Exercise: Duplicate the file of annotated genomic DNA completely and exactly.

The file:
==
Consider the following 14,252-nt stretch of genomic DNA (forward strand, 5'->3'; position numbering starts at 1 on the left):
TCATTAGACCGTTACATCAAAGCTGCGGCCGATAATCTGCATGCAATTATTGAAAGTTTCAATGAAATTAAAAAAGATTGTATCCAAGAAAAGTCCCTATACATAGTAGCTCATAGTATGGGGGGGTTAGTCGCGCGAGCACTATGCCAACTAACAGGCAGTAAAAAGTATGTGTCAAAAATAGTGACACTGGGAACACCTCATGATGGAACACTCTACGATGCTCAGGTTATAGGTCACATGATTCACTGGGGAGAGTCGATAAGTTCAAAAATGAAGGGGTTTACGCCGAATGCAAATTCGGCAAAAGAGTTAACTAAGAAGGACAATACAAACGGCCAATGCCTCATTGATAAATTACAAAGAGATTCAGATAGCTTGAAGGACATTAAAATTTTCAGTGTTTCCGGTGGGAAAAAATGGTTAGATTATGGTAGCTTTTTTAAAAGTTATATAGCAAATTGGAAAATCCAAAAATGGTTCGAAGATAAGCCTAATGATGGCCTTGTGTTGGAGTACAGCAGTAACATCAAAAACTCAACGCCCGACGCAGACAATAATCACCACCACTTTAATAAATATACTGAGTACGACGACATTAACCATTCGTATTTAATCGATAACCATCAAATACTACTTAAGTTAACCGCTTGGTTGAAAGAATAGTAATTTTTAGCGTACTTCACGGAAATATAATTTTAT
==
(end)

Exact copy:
Consider the following 14,252-nt stretch of genomic DNA (forward strand, 5'->3'; position numbering starts at 1 on the left):
TCATTAGACCGTTACATCAAAGCTGCGGCCGATAATCTGCATGCAATTATTGAAAGTTTCAATGAAATTAAAAAAGATTGTATCCAAGAAAAGTCCCTATACATAGTAGCTCATAGTATGGGGGGGTTAGTCGCGCGAGCACTATGCCAACTAACAGGCAGTAAAAAGTATGTGTCAAAAATAGTGACACTGGGAACACCTCATGATGGAACACTCTACGATGCTCAGGTTATAGGTCACATGATTCACTGGGGAGAGTCGATAAGTTCAAAAATGAAGGGGTTTACGCCGAATGCAAATTCGGCAAAAGAGTTAACTAAGAAGGACAATACAAACGGCCAATGCCTCATTGATAAATTACAAAGAGATTCAGATAGCTTGAAGGACATTAAAATTTTCAGTGTTTCCGGTGGGAAAAAATGGTTAGATTATGGTAGCTTTTTTAAAAGTTATATAGCAAATTGGAAAATCCAAAAATGGTTCGAAGATAAGCCTAATGATGGCCTTGTGTTGGAGTACAGCAGTAACATCAAAAACTCAACGCCCGACGCAGACAATAATCACCACCACTTTAATAAATATACTGAGTACGACGACATTAACCATTCGTATTTAATCGATAACCATCAAATACTACTTAAGTTAACCGCTTGGTTGAAAGAATAGTAATTTTTAGCGTACTTCACGGAAATATAATTTTAT